Creating a documentation website from docstrings

This guide shows how to convert existing Python code with well-formatted docstrings into a dedicated online documentation website for your project, using autodocumentation tools. Examples of autodocs can be seen here and here

  1. Install Sphinx in your working environment. Depending on the formatting of your docstrings, you may need to also install an extension that allows sphinx to correctly parse them. I use Google-style docstrings, which are supported in sphinx by default

     $ conda activate project_env
     $ conda install sphinx
    
  2. In your project repository, make a top-level directory named docs. For example, in a recent project dysts, My directory has the following structure

     my_proj/
     ├── benchmarks/
     │	└── ...
     ├── docs/
     │	├── spbuild/
     │	│	└── ...
     │	├── .nojekyll
     │	├── Makefile
     │	├── conf.py
     │	├── index.html
     │	├── index.rst
     │	└── make.bat
     ├── my_proj/
     │	└── ...
     ├── tests/
     │	└── ...
     ├── benchmarks/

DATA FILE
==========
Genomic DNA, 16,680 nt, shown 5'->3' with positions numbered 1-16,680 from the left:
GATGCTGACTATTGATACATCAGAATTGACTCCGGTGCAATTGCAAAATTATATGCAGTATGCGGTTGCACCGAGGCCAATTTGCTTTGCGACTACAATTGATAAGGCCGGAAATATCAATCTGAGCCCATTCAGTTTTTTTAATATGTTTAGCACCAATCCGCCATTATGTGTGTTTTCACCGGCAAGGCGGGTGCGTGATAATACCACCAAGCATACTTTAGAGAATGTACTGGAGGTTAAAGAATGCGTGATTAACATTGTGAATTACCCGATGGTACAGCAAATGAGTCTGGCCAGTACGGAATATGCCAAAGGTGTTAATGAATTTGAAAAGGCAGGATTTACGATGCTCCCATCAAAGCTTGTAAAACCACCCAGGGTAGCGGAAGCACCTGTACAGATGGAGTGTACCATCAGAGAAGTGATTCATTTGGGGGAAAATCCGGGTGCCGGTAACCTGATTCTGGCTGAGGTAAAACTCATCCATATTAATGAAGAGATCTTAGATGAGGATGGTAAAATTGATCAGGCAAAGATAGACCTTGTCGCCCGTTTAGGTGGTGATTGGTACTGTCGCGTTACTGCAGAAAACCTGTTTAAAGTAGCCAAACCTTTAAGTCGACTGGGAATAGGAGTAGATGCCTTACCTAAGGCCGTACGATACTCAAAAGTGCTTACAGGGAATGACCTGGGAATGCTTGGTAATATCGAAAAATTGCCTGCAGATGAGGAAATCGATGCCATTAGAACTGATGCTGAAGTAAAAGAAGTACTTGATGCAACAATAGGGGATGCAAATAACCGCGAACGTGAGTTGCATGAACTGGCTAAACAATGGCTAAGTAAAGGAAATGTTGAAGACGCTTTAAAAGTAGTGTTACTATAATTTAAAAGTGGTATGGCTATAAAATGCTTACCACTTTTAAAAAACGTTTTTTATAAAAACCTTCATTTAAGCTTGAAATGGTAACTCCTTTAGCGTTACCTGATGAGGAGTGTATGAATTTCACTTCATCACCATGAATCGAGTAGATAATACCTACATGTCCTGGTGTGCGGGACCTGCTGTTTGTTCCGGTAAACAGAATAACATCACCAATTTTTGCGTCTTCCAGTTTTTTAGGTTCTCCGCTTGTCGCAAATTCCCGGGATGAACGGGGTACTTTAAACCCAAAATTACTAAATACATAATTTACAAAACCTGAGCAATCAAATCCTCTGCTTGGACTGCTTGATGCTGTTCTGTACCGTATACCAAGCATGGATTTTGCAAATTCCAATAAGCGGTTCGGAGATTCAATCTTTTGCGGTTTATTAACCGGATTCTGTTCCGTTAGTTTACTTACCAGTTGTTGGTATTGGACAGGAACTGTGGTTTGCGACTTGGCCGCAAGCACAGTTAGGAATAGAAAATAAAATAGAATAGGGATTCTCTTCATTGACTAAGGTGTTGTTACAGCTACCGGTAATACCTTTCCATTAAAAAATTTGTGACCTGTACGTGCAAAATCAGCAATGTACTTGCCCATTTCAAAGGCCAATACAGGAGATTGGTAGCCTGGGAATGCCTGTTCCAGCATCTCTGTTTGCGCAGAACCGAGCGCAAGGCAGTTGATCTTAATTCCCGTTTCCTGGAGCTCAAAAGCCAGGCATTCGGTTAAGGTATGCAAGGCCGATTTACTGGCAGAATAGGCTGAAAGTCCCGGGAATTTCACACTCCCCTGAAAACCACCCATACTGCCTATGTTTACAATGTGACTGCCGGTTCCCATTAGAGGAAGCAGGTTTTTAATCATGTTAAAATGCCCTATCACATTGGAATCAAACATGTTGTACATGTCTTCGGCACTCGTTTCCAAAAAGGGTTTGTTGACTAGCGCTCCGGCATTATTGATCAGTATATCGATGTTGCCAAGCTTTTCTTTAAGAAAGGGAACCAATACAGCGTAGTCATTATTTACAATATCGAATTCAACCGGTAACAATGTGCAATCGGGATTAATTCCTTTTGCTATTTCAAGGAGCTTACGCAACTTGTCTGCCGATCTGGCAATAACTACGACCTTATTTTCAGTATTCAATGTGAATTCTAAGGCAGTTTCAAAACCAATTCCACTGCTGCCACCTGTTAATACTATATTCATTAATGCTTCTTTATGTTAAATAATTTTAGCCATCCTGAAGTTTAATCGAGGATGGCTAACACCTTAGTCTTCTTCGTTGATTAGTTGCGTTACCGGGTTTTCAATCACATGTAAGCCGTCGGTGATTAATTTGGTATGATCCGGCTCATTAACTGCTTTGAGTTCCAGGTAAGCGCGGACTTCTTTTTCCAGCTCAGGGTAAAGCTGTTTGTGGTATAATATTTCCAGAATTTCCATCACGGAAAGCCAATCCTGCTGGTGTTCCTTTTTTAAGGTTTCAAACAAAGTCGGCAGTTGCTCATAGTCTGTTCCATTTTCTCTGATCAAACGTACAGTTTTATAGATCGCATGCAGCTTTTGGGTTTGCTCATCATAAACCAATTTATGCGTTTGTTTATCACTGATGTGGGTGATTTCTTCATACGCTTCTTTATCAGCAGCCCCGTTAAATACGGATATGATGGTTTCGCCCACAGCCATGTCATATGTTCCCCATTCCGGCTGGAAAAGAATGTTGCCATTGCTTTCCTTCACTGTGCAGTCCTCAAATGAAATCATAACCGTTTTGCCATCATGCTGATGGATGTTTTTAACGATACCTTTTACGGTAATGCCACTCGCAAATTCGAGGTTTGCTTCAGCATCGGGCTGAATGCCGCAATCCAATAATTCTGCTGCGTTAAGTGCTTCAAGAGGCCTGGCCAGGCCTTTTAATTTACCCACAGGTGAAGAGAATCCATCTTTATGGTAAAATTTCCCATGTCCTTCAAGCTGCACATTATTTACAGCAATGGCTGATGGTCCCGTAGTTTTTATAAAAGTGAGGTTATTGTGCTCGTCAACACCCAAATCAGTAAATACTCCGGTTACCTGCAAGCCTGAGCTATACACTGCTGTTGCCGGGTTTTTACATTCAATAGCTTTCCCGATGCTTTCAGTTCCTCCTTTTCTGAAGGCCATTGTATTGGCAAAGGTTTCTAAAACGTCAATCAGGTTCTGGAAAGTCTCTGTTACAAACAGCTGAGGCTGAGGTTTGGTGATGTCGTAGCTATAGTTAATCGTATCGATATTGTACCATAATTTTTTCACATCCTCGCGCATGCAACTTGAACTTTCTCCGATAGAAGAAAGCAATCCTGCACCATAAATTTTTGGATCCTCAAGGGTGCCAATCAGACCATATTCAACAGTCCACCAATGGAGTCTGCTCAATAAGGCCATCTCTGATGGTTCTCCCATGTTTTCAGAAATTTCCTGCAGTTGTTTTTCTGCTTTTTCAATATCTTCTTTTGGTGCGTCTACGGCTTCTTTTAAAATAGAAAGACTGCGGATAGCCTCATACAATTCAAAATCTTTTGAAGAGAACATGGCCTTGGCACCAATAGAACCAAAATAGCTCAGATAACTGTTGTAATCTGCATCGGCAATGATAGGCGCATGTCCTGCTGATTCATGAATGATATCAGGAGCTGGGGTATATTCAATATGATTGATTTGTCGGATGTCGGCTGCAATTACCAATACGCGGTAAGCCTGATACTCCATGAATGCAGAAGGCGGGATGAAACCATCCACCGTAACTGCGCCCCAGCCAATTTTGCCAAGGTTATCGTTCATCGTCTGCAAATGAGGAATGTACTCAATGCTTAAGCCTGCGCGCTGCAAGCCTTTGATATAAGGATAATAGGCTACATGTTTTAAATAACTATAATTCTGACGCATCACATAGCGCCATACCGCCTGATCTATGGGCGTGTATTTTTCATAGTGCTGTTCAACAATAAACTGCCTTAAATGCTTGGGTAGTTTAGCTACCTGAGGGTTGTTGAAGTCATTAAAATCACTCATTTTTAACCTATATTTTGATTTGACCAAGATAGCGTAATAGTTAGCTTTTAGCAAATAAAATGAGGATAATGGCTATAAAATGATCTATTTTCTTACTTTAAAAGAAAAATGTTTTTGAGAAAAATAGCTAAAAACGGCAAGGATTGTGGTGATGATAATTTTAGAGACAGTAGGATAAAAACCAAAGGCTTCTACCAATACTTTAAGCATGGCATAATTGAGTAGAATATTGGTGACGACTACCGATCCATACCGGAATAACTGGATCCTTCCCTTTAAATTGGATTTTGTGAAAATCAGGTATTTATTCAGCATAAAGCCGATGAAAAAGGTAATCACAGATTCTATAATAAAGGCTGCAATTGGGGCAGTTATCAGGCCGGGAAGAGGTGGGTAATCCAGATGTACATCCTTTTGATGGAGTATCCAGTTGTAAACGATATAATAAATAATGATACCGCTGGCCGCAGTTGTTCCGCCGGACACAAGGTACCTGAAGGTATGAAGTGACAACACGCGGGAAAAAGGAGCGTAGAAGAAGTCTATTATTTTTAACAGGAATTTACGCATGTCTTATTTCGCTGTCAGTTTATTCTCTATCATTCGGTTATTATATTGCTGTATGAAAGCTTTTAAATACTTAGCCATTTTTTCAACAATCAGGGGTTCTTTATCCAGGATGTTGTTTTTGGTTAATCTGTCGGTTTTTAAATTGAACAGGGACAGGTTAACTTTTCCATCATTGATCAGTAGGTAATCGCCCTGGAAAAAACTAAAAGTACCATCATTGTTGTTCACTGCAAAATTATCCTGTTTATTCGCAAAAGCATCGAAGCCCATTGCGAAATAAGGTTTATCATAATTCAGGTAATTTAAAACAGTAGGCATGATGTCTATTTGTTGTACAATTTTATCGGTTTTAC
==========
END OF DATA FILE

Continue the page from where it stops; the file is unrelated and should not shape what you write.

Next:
│	└── ...
     ├── ...
     └── README.md
    

We have used ... to denote miscellaneous files that are either unrelated to documentation, or which will be automatically generated (we won’t touch them).

  1. Navigate to your docs directory and run the sphinx quickstart

     $ mkdir docs
     $ cd docs
     $ sphinx-quickstart
    
  2. The quickstart will walk you through the various options. I normally accept all the defaults, but I make sure to enable autodoc when asked about it. For version numbers, for code-in-progress I usually start with low decimals like 0.1, with version 1.0 coming later as a release candidate (ready for public consumption), and major releases with new features, refactoring, or backwards-incompatible changes reserved for whole numbers (2.0, 2.0, etc).

  3. Add the following lines to the conf.py file, in order to include an explicit local path to the “core” folder of your module or library

     import os
     import sys
     sys.path.insert(0, os.path.abspath('../..'))
    
  4. Sphinx has many extensions, which are used to modify the style and extent of documentation. These can be activated/deactivated by changing the extensions variable in the conf.py file. Currently, my conf.py file contains the following lines:

     extensions = [
         'sphinx.ext.autodoc',
         'nbsphinx',
         'sphinx.ext.napoleon'
     ]